Montreal dining (and other activities)

Avatar for elc11
Community Leader
Registered: 06-16-1998
Montreal dining (and other activities)
8
Fri, 05-10-2013 - 6:56pm

In preparation for our trip to Montreal (we leave next Friday) I'm doing some online research. Shirley kindly directed me to a Wikipedia page about Quebec food, so I know I need to try the bagels and the smoked meat. Any suggestions on which deli's are best?

Then I went to Yelp to see what dinner restaurants are recommended. One of the highly rated offerings is called Chez Onoir--you eat in pitch darkness! You order your food before you are led to the dining room and seated, and your food comes cut up into bite size pieces so you just have to figure out how to get it to your mouth--no worry about table manners at this place! Has anybody ever done this? Sounds intriguing but probably not for the thing for us lol.

I'm sure I'll find all kinds of places on the internet, so maybe I can narrow it down a bit by asking you ladies if you have any recommendations, for any type of food? Dh doesn't eat mammals so we would want a place that offers fish, chicken, and vegetarian options. That rules out Tourtiere, and Poutine just sounds kind of gross to me.

Any ideas for things to do? We will be staying in Centerville near the convention center (dh is attending a conference, I'm going along for fun). I've been to Montreal once years ago, we went to St Joseph's Oratory and we drove up to Mont Royal but it was a cloudy day so I don't think we saw much of a view--we may try to do that again but this time we won't have a car.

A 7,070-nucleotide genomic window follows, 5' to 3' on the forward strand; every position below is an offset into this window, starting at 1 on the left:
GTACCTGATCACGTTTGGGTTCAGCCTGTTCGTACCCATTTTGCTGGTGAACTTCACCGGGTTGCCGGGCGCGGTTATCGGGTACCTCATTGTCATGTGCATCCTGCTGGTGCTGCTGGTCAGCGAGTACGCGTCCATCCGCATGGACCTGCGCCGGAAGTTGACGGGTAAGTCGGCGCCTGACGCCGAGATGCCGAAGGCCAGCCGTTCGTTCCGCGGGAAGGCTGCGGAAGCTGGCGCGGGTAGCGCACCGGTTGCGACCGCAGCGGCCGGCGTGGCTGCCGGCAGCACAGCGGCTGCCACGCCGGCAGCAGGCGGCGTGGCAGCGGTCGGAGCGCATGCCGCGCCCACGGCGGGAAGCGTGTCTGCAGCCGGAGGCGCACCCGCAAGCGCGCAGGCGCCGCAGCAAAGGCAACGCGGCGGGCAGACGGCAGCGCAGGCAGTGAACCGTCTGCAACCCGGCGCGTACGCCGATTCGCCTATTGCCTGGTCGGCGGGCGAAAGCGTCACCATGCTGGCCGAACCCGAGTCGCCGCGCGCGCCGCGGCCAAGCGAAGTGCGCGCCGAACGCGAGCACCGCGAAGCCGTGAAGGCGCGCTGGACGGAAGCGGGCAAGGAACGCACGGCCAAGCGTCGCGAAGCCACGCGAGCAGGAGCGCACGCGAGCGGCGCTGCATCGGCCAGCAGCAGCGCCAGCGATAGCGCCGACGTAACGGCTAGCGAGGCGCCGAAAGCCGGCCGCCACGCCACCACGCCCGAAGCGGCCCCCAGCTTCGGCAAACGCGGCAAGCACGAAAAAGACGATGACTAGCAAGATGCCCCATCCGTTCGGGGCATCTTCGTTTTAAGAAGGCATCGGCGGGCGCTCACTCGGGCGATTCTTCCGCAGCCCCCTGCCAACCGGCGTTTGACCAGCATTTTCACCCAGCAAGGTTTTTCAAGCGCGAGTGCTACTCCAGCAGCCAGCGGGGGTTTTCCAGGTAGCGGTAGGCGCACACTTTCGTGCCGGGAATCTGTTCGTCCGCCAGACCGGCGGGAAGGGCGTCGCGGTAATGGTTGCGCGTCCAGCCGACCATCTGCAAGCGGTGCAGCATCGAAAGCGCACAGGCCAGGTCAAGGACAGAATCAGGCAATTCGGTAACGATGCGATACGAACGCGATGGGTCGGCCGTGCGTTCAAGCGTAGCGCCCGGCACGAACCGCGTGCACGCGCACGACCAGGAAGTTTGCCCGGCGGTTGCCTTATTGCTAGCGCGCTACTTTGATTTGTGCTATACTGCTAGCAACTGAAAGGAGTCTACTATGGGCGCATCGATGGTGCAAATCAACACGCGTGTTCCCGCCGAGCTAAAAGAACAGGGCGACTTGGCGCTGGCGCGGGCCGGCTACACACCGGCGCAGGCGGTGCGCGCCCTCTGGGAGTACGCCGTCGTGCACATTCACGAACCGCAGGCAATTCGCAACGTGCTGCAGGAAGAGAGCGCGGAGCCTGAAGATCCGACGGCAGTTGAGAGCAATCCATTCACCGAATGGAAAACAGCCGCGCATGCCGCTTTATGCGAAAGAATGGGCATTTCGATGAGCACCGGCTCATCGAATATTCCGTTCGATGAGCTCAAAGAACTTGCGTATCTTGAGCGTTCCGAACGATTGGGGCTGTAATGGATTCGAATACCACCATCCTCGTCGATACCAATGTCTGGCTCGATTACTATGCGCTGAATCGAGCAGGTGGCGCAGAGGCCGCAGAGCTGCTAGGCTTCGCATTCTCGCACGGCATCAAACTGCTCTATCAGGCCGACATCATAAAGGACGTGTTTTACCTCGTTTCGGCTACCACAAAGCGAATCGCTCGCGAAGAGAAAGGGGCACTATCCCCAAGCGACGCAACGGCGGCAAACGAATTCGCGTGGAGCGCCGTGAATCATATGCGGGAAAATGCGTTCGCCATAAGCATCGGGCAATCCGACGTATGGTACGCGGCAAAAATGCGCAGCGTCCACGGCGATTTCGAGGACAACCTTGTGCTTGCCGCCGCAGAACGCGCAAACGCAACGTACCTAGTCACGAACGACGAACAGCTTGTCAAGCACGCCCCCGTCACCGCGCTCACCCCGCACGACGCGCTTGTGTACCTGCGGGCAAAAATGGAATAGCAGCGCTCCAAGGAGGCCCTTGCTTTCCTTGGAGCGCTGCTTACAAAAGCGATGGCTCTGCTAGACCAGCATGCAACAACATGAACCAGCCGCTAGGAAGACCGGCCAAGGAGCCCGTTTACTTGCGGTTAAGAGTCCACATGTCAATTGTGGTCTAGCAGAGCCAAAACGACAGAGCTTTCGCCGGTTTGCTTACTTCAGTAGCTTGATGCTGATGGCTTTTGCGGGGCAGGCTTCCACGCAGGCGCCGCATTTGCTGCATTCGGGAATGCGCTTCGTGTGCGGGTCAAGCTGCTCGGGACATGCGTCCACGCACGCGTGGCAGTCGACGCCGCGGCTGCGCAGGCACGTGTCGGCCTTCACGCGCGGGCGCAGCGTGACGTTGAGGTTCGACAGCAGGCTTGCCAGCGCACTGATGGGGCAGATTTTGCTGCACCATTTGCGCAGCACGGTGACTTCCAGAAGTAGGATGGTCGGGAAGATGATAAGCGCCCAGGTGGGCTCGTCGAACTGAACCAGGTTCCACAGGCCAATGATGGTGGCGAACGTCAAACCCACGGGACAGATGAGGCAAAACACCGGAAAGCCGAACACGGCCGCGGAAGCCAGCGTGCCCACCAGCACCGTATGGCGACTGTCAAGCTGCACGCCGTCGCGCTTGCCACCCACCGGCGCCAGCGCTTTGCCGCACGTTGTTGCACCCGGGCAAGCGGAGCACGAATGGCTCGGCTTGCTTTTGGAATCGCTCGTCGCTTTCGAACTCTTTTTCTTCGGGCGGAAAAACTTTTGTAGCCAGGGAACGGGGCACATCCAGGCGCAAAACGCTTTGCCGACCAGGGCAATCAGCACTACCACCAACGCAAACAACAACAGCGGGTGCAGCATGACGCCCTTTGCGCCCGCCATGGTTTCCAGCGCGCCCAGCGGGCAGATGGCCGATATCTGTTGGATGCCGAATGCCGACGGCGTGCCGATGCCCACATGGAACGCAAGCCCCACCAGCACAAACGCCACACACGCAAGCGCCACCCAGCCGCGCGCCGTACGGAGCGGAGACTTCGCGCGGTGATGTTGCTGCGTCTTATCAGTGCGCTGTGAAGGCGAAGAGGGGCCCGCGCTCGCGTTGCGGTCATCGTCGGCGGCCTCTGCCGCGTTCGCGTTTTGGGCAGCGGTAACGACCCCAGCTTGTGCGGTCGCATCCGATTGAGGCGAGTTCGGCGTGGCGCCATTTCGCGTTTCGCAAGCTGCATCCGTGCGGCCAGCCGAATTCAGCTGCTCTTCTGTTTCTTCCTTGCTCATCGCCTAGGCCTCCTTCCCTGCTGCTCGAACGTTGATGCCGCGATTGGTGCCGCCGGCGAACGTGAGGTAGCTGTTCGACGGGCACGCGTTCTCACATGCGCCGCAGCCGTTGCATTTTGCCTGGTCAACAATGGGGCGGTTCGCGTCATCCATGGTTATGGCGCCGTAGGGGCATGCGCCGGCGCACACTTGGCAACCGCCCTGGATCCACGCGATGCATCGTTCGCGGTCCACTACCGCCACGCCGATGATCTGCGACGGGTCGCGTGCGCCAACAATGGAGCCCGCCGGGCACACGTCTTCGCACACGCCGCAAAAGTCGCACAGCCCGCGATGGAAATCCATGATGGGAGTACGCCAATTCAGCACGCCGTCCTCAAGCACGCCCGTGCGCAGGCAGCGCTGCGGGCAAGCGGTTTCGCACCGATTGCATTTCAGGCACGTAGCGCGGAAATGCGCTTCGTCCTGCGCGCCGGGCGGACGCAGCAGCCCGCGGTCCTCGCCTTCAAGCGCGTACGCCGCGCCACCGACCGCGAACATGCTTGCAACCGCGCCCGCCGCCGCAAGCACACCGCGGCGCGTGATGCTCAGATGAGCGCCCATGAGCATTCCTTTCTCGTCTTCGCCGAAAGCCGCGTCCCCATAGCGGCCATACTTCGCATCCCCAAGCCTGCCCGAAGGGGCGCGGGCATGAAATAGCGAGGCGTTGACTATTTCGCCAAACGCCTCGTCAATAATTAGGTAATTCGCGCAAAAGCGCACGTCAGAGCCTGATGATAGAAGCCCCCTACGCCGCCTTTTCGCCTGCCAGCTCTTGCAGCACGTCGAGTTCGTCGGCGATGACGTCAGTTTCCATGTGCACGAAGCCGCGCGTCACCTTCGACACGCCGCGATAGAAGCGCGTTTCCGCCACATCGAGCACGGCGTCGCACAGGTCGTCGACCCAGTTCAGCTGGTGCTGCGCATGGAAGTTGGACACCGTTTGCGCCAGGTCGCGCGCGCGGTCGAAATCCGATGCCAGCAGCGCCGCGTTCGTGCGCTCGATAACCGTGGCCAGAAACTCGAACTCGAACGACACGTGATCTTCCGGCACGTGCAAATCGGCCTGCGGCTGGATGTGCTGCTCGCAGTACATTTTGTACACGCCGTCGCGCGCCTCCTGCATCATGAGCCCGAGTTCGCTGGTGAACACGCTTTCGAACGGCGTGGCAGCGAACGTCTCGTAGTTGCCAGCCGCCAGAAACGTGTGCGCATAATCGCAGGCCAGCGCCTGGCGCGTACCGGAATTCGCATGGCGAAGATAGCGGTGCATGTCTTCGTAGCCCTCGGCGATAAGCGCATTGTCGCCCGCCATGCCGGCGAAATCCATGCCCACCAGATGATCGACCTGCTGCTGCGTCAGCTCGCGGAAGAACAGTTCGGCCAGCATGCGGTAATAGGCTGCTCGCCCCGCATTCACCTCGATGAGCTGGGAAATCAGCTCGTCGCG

The weather there seems to be all over the place at this time of year, crossing my fingers that its mild for our visit.

Avatar for shirley_v
iVillage Member
Registered: 04-29-2000
Tue, 05-14-2013 - 2:17pm

Elspeth, I emailed you my SIL's recommendations for restaurants, perhaps you've seen them already.  Ray has some suggestions too which he will email (unless he asks me to send them on to you).  Anyway the time is coming close to your departure.  How are you feeling?  How is your back?  I hope it's not painful or is on the mend by now. 

Shirley

iVillage Member
Registered: 04-16-2009
Mon, 05-13-2013 - 4:56pm

Lots of places to see in Montréal and a wide selection of restaurants to chose from.You can get whatever you want. There is much more to eat in Montréal than poutine or tourtière but,since your DH will not eat mammals, you will be missing out Montréal smoke meat sandwiches.

Spend some time in Vieux Montréal, lots of restaurants there. Your hotel will have suggestions, And there are the historical sites plus museums, the shopping etc.. Just walking around St-Catherine Street and visiting all the stores can be fun. There is also theCasino,Notre Dame Basilica, Centre d'histoire de Montréal, Pointe à Callière Museum,  Marche Bonsecours, the Biodome, Mccord Museum, Montreal Botanical Garden etc..

There is also Monkland Village, near the Oratory-nice restaurants there.And of course Chinatown and St-Laurent area (just east of downtown). All the sites are accessible by Métro;no need to drive.

Which convention center is the conference being held? Do you mean the Palais des Congrés de Montréal? That's very close to Vieux Montréal, lots to see there.

Where are you staying? Centre ville is downtown in English unless you mean the Delta Centre-Ville on University? That hotel has a roof top revolving resturant.

Have fun.

PS. Temperatures have dropped here. Take sweaters with you